DR. DEBRA HOLLAND
It's all about the power of love...

 

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Dear Dr. Debra,

I just had to put down my dog, Blackie, my companion of 13 years. I stayed with him, watching the life fade from his sweet, brown eyes, and petting him until the heartbreaking end. I know I did the right thing, and he’s no longer in pain. But I can’t stop crying. I keep seeing the empty look in his eyes. I feel so foolish, reacting this way over a pet, but I can’t help it. A friend told me to go out and get another dog, but I can’t imagine another one in his place.

 

Blackie’s grieving mommy

 

 

Dear Blackie’s Mommy,

 

I’m so sorry for the loss of Blackie. Reading your letter brought tears to my eyes, as I remembered the painful experience of putting down my cat. Animals come into our lives for such short times (compared to the human life span).  However, they teach us important lessons in loving, caring for another being, and about letting go.

 

You’ve lost more than just a dog; you’ve lost a “baby.”  Pets, especially dogs, can be sources of unconditional love. They just want to love us, be with us, and be loved (and fed) in return. Many times the bonds we form with our pets are almost as strong, and sometimes stronger, than those we have with our family.

 

It’s not foolish to have such strong feelings of grief; they’re normal. However, you won’t help yourself by criticizing your reaction to Blackie’s death. Instead, be kinder to yourself. Do things to nurture yourself through this difficult time. Also, talk to supportive friends and family members who’ve lost much-loved animal companions. Being able to share your feelings is important.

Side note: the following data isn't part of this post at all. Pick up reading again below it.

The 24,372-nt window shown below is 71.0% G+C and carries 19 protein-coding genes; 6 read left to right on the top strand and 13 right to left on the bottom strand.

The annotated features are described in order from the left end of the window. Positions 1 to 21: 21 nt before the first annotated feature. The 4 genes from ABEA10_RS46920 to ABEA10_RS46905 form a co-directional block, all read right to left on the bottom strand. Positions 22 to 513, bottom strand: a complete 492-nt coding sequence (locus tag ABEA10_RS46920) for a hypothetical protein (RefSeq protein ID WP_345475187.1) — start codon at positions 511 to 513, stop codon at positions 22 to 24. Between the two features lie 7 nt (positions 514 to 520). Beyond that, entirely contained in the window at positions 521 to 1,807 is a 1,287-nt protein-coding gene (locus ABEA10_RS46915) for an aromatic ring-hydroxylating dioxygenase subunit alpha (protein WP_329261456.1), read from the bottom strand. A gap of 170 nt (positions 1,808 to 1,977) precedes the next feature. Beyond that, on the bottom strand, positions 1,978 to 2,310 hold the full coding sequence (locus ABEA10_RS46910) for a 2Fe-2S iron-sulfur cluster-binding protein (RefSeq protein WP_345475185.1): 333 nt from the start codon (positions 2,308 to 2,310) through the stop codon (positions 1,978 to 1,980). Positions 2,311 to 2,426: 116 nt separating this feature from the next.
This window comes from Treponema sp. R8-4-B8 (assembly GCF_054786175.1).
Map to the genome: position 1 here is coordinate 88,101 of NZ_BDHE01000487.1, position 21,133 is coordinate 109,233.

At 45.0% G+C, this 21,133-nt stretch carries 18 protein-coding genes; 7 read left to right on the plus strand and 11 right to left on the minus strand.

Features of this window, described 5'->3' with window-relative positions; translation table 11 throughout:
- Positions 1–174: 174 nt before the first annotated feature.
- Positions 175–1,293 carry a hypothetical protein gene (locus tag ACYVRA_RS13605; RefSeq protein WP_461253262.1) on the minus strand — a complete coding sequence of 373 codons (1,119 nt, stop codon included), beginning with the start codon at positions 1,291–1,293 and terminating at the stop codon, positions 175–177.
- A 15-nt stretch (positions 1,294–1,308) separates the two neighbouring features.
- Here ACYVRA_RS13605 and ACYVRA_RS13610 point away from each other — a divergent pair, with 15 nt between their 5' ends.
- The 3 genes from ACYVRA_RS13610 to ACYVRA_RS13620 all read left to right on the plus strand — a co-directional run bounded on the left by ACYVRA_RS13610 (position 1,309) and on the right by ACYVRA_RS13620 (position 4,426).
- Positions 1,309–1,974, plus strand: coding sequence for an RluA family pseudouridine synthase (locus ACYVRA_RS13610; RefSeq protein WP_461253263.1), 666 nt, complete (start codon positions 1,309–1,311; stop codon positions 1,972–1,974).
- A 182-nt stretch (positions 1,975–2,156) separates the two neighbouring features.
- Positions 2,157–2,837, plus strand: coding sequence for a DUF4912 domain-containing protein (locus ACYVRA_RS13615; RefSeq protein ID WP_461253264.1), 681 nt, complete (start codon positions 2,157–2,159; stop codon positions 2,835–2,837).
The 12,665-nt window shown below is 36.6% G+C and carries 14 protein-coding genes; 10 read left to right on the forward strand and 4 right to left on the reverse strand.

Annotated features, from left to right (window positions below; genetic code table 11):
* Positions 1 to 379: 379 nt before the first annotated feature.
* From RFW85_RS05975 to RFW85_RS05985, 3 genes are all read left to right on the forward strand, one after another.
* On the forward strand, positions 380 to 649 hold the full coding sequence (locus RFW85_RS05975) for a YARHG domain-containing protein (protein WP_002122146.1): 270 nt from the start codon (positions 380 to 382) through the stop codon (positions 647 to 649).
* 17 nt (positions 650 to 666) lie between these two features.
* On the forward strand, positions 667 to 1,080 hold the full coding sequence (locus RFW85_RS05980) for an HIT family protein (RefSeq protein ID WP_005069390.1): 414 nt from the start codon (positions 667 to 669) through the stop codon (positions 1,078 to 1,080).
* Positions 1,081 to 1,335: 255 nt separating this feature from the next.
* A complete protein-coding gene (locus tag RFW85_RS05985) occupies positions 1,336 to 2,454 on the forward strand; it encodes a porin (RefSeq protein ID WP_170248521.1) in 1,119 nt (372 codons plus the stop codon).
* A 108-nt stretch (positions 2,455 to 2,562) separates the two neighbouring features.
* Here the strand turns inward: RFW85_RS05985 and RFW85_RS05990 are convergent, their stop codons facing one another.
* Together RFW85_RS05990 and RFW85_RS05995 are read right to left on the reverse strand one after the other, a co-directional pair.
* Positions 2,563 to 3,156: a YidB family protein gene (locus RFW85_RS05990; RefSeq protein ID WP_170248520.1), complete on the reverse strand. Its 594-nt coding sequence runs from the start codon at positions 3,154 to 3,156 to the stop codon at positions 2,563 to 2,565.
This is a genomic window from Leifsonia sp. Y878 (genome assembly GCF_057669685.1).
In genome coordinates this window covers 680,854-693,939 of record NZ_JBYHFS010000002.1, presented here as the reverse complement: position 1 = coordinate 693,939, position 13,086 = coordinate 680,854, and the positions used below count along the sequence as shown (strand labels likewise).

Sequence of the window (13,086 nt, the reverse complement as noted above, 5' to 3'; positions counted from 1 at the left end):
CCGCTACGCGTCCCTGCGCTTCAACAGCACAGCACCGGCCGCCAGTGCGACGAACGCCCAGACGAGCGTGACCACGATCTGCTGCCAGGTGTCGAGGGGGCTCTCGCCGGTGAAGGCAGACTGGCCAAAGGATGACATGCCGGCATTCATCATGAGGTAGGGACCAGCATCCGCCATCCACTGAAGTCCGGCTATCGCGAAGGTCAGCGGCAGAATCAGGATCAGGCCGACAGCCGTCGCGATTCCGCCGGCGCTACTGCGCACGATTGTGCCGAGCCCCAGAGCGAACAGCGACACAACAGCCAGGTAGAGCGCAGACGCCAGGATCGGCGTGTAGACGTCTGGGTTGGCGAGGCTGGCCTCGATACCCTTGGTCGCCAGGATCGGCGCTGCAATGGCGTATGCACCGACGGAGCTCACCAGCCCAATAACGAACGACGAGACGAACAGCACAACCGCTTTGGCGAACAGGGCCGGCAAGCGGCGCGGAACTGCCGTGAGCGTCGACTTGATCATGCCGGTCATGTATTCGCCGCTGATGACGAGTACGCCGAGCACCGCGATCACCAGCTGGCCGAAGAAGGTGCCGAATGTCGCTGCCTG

In addition to your grief, you are probably also suffering some trauma from watching Blackie die. Although I believe it’s important to be there with our animal companions when they pass, it’s also difficult for us. The transition from life to death is a profound experience. For our animals who are euthanized, it’s a peaceful, quick passing. But watching the lifelight fade from their eyes can be traumatizing for us, hence the flashbacks you are experiencing. The flashbacks should fade in a few days, although the grieving will take more time. If the flashbacks continue, you might consider seeing a counselor who specializes in trauma.

 

Each time you come home and Blackie isn’t bounding up to greet you, you will probably have that stab of pain. And that will last for a while. Eventually, you will become ready for a new animal companion, and the right one will find its way into your life. But first give yourself time for healing.

 

Take care,

Dr. Debra 

 


Feel free to write me with your questions
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Debra Holland, Ph.D., is a licensed psychotherapist who specializes in relationships and communication techniques.

To read previous 'Ask Dr. Debra' articles, please visit www.wetnoodleposse.com, where Dr. Debra is a regular contributor, or click here to view the archives.

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